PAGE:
6 Things You Can Do to Improve Your Small Business


Maybe business seems pretty good to you: Jobs are getting done, new customers are dribbling in, cash flow is positive. But are you growing? Or are you just treading water instead of really getting ahead?

Lots of little things can have a negative effect on small business revenues, even if they seem like small potatoes. It’s possible that if you made improvements in just a few areas, you could have a major impact on cash flow and business growth.  

Here are six things that you can start doing right now that could dramatically change your business finances.

Control spending

For entrepreneurs who started their company at the kitchen table, it can come as a bit of a shock to realize that every dime that goes towards your business may not be significantly beneficial to the business. Small business owners need to be savvy about how they spend money.

Take a look at where you are spending and what you are getting for your money. For instance, advertising is often one way that small businesses waste cash. Effective marketing needn’t be super expensive, but it does need to be highly targeted. Look for marketers who are sensitive to the needs of a small business and who understand your industry.

Rein in discretionary spending whenever possible and analyze the spending mistakes you’ve made in the past. Do you need the very best computers or printers? How expensive does your furniture or equipment really need to be? Figure out your company wants versus what it needs.

Separate personal and business expenses

Your bookkeeper or account will thank you for this. Not only does it make things cleaner at tax time to have separate accounts and credit cards for both sides of your life, but it’s safer for you financially in the long run. Don’t secure business finances with personal funds. It might seem like a smart solution now, but it will likely create a mess to clean up later.

Educate your customers

Small business owners often forget to formalize payment guidelines, especially if you’ve had informal handshake relationships in the past. Invoices should clearly show payment terms — and those terms don’t have to be Net 30.

The faster you invoice, the sooner your payments show up. Simple. Online invoicing can help to facilitate the process. But whatever you do, develop a strategy for tracking payments.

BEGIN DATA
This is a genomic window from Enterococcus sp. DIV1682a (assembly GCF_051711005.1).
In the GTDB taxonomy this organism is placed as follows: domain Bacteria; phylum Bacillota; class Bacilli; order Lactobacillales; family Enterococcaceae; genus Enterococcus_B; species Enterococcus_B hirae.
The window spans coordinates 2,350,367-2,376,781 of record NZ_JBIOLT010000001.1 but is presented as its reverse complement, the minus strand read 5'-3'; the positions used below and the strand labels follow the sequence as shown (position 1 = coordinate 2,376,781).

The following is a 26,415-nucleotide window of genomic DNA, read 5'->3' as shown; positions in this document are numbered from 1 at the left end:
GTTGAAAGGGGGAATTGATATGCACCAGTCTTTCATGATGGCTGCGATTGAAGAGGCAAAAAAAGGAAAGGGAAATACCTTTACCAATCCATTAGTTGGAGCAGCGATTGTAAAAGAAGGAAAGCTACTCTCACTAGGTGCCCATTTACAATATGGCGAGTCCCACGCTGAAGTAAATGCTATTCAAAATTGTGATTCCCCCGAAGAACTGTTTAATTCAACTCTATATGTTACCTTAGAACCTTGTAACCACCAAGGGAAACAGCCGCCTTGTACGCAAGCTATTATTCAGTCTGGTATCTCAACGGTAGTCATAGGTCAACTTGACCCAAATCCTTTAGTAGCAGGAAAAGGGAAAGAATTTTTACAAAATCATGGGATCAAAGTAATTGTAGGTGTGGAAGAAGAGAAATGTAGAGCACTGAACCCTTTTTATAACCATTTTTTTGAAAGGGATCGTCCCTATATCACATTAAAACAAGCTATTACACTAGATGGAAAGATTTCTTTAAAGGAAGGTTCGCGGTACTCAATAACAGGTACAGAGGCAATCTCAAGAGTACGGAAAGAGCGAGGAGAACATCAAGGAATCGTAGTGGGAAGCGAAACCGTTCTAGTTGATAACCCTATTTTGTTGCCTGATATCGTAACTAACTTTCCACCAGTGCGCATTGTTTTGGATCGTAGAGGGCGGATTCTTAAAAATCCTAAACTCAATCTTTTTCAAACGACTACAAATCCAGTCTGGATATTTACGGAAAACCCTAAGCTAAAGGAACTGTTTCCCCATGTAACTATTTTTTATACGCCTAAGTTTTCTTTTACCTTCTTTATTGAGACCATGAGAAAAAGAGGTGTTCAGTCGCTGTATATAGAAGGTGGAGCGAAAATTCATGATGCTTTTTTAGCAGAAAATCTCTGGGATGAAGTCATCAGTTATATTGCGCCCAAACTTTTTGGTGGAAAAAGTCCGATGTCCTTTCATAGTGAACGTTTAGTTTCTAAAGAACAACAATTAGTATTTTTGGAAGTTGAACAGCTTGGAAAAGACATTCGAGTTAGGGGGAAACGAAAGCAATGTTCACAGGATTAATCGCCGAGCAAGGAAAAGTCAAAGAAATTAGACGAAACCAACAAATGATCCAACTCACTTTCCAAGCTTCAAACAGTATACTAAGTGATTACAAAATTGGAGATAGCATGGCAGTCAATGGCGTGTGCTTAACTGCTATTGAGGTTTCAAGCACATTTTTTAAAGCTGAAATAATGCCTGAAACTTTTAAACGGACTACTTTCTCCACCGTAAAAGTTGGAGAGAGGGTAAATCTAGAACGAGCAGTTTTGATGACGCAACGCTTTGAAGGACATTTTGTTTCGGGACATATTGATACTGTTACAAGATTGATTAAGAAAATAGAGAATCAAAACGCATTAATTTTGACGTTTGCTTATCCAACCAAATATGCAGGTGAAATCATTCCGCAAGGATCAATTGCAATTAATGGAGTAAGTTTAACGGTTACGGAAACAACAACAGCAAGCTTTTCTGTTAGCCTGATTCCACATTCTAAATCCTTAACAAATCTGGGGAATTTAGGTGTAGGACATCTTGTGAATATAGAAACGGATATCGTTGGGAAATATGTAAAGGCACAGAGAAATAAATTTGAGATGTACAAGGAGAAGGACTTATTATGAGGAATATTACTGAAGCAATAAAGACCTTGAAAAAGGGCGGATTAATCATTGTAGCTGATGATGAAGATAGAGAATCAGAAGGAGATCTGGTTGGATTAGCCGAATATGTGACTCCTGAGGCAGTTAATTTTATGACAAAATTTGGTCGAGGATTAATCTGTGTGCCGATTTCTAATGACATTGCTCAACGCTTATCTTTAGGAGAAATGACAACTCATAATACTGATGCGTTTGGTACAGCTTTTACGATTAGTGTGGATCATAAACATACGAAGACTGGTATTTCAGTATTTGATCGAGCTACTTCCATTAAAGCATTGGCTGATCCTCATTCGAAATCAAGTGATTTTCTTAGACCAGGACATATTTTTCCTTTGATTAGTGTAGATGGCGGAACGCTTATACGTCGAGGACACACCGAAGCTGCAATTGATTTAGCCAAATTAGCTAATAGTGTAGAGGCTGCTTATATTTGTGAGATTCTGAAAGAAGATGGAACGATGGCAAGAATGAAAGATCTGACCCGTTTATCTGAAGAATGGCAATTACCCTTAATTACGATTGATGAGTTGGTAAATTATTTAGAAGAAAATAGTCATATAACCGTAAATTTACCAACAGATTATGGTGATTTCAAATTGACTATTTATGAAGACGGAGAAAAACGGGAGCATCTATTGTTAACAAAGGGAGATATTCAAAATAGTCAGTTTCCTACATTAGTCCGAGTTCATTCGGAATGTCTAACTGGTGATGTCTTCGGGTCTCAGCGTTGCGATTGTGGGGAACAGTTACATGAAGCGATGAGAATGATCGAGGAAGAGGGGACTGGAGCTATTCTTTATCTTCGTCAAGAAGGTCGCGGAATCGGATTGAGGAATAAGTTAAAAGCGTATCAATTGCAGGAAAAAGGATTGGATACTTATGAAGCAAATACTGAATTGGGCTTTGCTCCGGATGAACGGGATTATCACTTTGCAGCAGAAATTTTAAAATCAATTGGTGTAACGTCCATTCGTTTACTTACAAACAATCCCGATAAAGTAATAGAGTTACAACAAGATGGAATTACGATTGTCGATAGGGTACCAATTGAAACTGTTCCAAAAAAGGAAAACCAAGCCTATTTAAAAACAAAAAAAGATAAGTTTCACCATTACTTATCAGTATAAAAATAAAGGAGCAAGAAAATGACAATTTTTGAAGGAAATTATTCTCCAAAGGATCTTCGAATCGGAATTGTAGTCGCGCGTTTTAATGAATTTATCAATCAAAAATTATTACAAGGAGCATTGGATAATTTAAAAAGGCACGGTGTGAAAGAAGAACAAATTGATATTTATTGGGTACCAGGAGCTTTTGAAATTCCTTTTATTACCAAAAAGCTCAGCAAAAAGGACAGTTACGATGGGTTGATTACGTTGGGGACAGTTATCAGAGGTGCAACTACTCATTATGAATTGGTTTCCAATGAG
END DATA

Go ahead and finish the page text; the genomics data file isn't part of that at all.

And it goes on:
Make sure you also establish firm guidelines regarding nonpayment. Delinquencies can put a serious dent into cash flow and may even put your business into jeopardy. So, don’t avoid a delinquent customer and let it slide simply because it will be uncomfortable to confront them. Follow up with friendly written reminders and phone calls to let them know you are still waiting for that payment.  

Perform credit checks

If you’re extending credit to new customers, take a better look at how you’re vetting them. Get references, but don’t stop there. Take a deep dive into a prospective customer’s payment history and background.

To get a real look at your customers’ creditworthiness, ask them to agree to a credit check. Credit reports give you insight into payment history and any delinquencies, which makes it easier for you to manage your money and your business.

Delegate or outsource when it’s appropriate

While entrepreneurs are, by nature, people who think they can do anything that needs to get done, the best business people can also spot inefficiency when it happens. Knowing when to hire help — either outsourced or internal — is a sign of a smart leader. How do you know when it’s time to look for help? Ask yourself these questions:

· Are you spending time on tasks that are taking you away from growing your business or generating revenue?
· Are you tackling tasks that are really not in your wheelhouse just because they “have to get done”?
· Is there the potential that you are doing more harm than good? (Are you handling at bookkeeping, payroll and taxes correctly?)

Embrace technology

Technology can’t solve all your problems. But it’s not just for large corporations anymore, and it can be a useful tool to create efficiencies and organization in many areas of your small business.

Are your employees in the field still giving estimates on paper? Are they able to take a credit card payment on the spot? Are you using cloud accounting to track expenses, handle payroll, manage the books?

Technology doesn’t work by itself. But things like credit card payments on the spot can improve cash flow, enhance customer service, and the data collected at job sites can help you plan for the future. The right accounting software can keep your financial data organized so that your books are clean and you have good insight into cash flow.

At BKE, we know small-business bookkeeping inside and out. We use a blend of technology and personal relationships to ensure that you have clean, accurate books to run your business. And we’ll take a look at your books free of charge to let you know what solutions are best for you. Get in touch today.